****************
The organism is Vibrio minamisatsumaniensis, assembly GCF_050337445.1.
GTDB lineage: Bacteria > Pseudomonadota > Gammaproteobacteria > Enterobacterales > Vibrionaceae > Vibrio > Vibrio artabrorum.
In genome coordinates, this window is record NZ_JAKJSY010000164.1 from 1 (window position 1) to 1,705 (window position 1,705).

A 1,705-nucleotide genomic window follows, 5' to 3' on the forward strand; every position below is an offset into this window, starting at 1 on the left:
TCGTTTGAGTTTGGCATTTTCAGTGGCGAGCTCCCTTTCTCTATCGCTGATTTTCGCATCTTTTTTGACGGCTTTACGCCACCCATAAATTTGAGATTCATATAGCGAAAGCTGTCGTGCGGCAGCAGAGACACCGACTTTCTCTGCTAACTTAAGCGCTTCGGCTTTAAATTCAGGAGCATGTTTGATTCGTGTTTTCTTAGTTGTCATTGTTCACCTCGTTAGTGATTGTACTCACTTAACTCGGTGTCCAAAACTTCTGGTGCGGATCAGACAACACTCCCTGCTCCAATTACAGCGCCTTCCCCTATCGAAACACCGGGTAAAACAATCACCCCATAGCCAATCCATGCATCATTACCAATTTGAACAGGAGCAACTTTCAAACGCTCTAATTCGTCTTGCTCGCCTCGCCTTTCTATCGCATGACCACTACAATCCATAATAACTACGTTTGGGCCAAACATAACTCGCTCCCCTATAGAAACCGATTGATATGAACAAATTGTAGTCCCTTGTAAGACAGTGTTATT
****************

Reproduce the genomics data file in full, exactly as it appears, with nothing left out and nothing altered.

The organism is Vibrio minamisatsumaniensis, assembly GCF_050337445.1.
GTDB lineage: Bacteria > Pseudomonadota > Gammaproteobacteria > Enterobacterales > Vibrionaceae > Vibrio > Vibrio artabrorum.
In genome coordinates, this window is record NZ_JAKJSY010000164.1 from 1 (window position 1) to 1,705 (window position 1,705).

A 1,705-nucleotide genomic window follows, 5' to 3' on the forward strand; every position below is an offset into this window, starting at 1 on the left:
TCGTTTGAGTTTGGCATTTTCAGTGGCGAGCTCCCTTTCTCTATCGCTGATTTTCGCATCTTTTTTGACGGCTTTACGCCACCCATAAATTTGAGATTCATATAGCGAAAGCTGTCGTGCGGCAGCAGAGACACCGACTTTCTCTGCTAACTTAAGCGCTTCGGCTTTAAATTCAGGAGCATGTTTGATTCGTGTTTTCTTAGTTGTCATTGTTCACCTCGTTAGTGATTGTACTCACTTAACTCGGTGTCCAAAACTTCTGGTGCGGATCAGACAACACTCCCTGCTCCAATTACAGCGCCTTCCCCTATCGAAACACCGGGTAAAACAATCACCCCATAGCCAATCCATGCATCATTACCAATTTGAACAGGAGCAACTTTCAAACGCTCTAATTCGTCTTGCTCGCCTCGCCTTTCTATCGCATGACCACTACAATCCATAATAACTACGTTTGGGCCAAACATAACTCGCTCCCCTATAGAAACCGATTGATATGAACAAATTGTAGTCCCTTGTAAGACAGTGTTATT